Science Diary: Inoue – Polarized Light

music; ambience

“It does give me a great deal of pleasure to do science. For another thing [laughs] I guess I don’t know what else to do.”

For Shinya Inoue, not knowing what else to do has been a real boon to the science of biology. Welcome to Pulse of the Planet’s Science Diaries, a glimpse of the world of science from the inside.

“From the beginning of the 1900s, people using microscopes to look at cells and diseases and so on. In order to do that, they had to kill and stain cells, primarily, because there was very little contrast in the living cell, and one couldn’t see what was going on very well.”

Shinya Inoue is a Distinguished Scientist at of the Marine Biological Laboratory in Woods Hole. He began building microscopes in Japan during World War II. Spare parts were hard to come by, and so his first scope was put together using discarded military supplies.

“I found this machine gun base and used that to tie microscope parts onto.”

Inoue’s microscopes used polarized light, which allowed scientists to study living cells at the molecular level.

“Well, with Polaroid sunglasses, what you do is to cut out the glare from horizontal surfaces. That is because horizontal surfaces reflect polarized light. Now, if you use two of those and cross them with each other, then light is extinguished until you again put something in between. If you put a living cell in there, if the system is sensitive enough, then you can again get brightness.”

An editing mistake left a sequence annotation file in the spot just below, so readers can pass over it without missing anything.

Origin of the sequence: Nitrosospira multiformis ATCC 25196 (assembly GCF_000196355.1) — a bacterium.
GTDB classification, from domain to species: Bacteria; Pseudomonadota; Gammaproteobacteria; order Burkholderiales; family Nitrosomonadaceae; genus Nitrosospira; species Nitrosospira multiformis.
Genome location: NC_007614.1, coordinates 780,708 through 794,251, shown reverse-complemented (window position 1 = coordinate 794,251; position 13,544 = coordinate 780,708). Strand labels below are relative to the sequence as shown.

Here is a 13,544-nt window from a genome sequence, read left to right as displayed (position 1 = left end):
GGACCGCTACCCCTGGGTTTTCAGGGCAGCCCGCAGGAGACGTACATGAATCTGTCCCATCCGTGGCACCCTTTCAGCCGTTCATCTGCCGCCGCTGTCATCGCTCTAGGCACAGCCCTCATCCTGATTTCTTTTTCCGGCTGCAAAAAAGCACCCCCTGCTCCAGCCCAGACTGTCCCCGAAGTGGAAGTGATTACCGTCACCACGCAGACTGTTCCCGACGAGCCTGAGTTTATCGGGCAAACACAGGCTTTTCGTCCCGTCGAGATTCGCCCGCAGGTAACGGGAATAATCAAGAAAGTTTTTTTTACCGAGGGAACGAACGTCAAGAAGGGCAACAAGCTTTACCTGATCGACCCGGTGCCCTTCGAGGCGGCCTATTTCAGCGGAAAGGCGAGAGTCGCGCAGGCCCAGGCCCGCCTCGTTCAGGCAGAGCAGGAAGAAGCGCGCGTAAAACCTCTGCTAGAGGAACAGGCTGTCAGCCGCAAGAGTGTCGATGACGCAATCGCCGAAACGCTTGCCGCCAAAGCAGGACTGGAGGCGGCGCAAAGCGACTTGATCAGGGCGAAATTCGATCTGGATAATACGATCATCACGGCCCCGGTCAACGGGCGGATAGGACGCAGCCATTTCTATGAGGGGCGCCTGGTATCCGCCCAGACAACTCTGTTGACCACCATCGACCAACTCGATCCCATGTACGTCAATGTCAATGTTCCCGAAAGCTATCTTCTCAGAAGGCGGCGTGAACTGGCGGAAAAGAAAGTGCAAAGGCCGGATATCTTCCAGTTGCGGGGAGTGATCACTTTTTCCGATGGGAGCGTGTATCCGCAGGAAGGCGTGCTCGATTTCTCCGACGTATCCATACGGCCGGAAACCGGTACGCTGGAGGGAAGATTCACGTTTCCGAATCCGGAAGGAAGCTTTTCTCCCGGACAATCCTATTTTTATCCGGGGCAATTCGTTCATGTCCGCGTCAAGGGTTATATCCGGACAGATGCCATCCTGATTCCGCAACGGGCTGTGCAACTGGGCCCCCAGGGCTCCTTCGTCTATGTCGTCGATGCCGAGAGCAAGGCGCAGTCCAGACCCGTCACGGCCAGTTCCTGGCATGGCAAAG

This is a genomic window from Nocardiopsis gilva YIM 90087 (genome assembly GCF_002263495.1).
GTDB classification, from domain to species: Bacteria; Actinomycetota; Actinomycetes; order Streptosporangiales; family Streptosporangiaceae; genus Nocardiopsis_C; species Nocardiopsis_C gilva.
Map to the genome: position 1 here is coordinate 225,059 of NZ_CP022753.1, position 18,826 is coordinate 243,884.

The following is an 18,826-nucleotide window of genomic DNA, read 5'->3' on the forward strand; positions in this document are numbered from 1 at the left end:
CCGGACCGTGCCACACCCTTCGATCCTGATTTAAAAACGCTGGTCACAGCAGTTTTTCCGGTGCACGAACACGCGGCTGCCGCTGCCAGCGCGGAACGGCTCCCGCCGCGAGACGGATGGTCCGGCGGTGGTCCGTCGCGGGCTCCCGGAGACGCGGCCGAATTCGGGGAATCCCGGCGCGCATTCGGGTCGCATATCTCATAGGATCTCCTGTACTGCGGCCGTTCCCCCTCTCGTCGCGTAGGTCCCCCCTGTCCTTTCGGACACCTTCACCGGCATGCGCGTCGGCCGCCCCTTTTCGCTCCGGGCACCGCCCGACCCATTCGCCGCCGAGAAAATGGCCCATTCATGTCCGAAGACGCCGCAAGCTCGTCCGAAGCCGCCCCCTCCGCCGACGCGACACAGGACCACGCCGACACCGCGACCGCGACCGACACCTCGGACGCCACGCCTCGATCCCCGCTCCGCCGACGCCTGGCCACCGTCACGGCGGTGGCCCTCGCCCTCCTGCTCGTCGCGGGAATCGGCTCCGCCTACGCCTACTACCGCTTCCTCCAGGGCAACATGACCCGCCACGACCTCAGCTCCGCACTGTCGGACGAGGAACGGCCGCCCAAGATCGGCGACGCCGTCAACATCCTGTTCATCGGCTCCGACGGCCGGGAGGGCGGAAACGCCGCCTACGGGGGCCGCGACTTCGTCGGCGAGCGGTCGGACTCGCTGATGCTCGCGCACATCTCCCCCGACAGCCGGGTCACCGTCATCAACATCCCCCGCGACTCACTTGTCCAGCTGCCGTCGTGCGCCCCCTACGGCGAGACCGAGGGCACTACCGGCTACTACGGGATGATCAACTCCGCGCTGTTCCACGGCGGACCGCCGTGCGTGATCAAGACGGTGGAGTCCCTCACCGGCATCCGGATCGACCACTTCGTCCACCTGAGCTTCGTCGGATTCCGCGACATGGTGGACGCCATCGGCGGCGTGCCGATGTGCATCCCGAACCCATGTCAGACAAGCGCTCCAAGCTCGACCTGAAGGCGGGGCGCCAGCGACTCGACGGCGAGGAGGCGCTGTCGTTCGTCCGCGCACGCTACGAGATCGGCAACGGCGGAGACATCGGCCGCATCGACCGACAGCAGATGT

Before the advent of Inoue’s microscopes, scientists could only study a dividing cell by killing and staining it. Inoue’s technique allowed for the viewing of live cells to see how the molecules line up and do their jobs as the cell divides.

Pulse of the Planet’s Science Diaries are made possible by the National Science Foundation. I’m Jim Metzner.

Science Diary: Inoue - Polarized Light

Before Shinya Inoue came along, scientists had no choice but to kill cells before they could study them.
Air Date:12/16/2008
Scientist:
Transcript:


music; ambience

“It does give me a great deal of pleasure to do science. For another thing [laughs] I guess I don't know what else to do.”

For Shinya Inoue, not knowing what else to do has been a real boon to the science of biology. Welcome to Pulse of the Planet’s Science Diaries, a glimpse of the world of science from the inside.

“From the beginning of the 1900s, people using microscopes to look at cells and diseases and so on. In order to do that, they had to kill and stain cells, primarily, because there was very little contrast in the living cell, and one couldn't see what was going on very well.”

Shinya Inoue is a Distinguished Scientist at of the Marine Biological Laboratory in Woods Hole. He began building microscopes in Japan during World War II. Spare parts were hard to come by, and so his first scope was put together using discarded military supplies.

“I found this machine gun base and used that to tie microscope parts onto.”

Inoue’s microscopes used polarized light, which allowed scientists to study living cells at the molecular level.

“Well, with Polaroid sunglasses, what you do is to cut out the glare from horizontal surfaces. That is because horizontal surfaces reflect polarized light. Now, if you use two of those and cross them with each other, then light is extinguished until you again put something in between. If you put a living cell in there, if the system is sensitive enough, then you can again get brightness.”

Before the advent of Inoue’s microscopes, scientists could only study a dividing cell by killing and staining it. Inoue’s technique allowed for the viewing of live cells to see how the molecules line up and do their jobs as the cell divides.

Pulse of the Planet’s Science Diaries are made possible by the National Science Foundation. I’m Jim Metzner.